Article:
The real college was judged says Principal Richard Atkins, not one that had spent three weeks preparing.
We were keen to get a health check from Ofsted. Exeter College had last been inspected in 2008 and rated as good, but we had received a Notice to Improve (NtI) for learner success rates.
Having reacted quickly and decisively to the NtI, we then self-assessed as outstanding in 2009/10 and 2010/11. So, after consulting staff and governors, we agreed to put ourselves forward as a pilot for the new common inspection framework (CIF).
We had heard nothing by February this year and assumed that we were not to be included.
I then received a call asking if we would be a “no-notice” pilot on condition that I told no one, including the staff and governors. I agreed.
On Monday, March 12, I was telephoned by an Ofsted team who were on a train due in Exeter within 30 minutes to start a full unannounced inspection. I told all staff by email and our 21-day plan became a 21-minute plan.
The role of the internal nominee was crucial, and much more demanding than for an inspection with three weeks’ notice. We ended up with three people — deputy principal, assistant principal and head of quality — working together as our internal nominee team. They set up a temporary base room for inspectors in a senior manager’s office.
Exeter College is a large provider of apprenticeships so employer visits and work-based assessment observations had to be organised quickly. Employers were supportive and flexible. Staff responded brilliantly too. By noon, teaching observations had started and 90 minutes later we had achieved our first grade one.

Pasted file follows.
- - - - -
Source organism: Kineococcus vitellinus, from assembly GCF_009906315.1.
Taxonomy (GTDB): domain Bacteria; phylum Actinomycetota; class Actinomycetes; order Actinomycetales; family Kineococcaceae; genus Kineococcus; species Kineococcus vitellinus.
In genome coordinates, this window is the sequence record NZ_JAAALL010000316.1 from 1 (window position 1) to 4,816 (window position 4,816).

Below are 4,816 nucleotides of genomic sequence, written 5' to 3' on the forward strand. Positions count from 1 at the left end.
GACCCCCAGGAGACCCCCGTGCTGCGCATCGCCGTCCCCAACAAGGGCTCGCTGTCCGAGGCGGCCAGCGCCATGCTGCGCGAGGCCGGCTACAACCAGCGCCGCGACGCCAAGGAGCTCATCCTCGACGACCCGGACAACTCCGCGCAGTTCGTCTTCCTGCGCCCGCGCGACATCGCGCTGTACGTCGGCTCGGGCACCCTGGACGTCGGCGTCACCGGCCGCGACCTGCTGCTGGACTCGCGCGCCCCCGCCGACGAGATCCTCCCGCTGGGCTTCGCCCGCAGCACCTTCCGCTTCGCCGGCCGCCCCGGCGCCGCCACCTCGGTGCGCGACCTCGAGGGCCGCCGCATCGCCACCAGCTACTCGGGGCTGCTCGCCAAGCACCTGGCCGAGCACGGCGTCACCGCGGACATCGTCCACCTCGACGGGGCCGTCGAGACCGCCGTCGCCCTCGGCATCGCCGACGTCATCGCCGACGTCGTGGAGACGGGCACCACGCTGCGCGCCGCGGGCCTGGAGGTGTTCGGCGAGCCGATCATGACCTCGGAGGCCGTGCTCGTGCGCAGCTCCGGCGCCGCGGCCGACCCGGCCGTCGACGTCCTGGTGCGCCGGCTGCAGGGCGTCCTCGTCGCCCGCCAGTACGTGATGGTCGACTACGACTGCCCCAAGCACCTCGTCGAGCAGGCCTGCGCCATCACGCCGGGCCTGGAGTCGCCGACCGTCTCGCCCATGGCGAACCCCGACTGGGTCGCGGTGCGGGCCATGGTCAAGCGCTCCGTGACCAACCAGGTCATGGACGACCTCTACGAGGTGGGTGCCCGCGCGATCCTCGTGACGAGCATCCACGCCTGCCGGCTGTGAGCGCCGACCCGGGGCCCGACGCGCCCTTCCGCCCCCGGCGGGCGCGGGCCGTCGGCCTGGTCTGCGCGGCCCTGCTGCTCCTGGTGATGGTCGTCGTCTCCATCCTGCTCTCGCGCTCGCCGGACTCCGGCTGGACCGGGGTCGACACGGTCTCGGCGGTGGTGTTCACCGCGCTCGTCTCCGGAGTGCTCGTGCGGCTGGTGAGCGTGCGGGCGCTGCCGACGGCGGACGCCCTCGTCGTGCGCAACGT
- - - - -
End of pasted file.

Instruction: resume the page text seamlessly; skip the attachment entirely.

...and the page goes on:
I told all staff by email and our 21-day plan became a 21-minute plan”
In all, the inspectors carried out more than 60 graded observations, completed numerous learning walks and observed many other student activities and interactions. There were far fewer meetings with managers and staff — about 10 in total.
The outcomes from the inspection were fantastic for everyone at Exeter. At the feedback session with me and our chair on the Friday, we were rated outstanding for teaching and learning, learners’ outcomes and leadership and management. We were all delighted and shared the news with students, parents, employers and stakeholders.
Inevitably, having been the first no-notice inspection, we have subsequently received considerable interest from colleges across England. We have also had time to reflect. There are many positives: Ofsted inspected and judged the real Exeter College, not the one that had spent three weeks preparing for a production, and teaching and support staff overwhelmingly preferred it to an inspection with three weeks’ notice
The focus on teaching, learning and assessment in the new CIF also suits us and reflects our own focus over recent years: there were far fewer meetings with managers and staff — four in total. Our best advocates were our students; their feedback was critical to our success.
I believed that no-notice should be replaced by short notice inspections, and this has happened. And inspectors will need to be flexible in their approach to limited notice inspections, especially with regard to base rooms, availability of students and staff and employer visits.
We offered this and other feedback to Ofsted after the pilot; several points that we raised have been incorporated in the new approach to inspecting colleges.
For me, as a long-standing principal, the whole process confirmed my view that inspections can be a useful and helpful part of a college’s quality improvement toolkit, provided that all sides approach the week in a positive frame of mind, with the will to learn.
Richard Atkins is principal of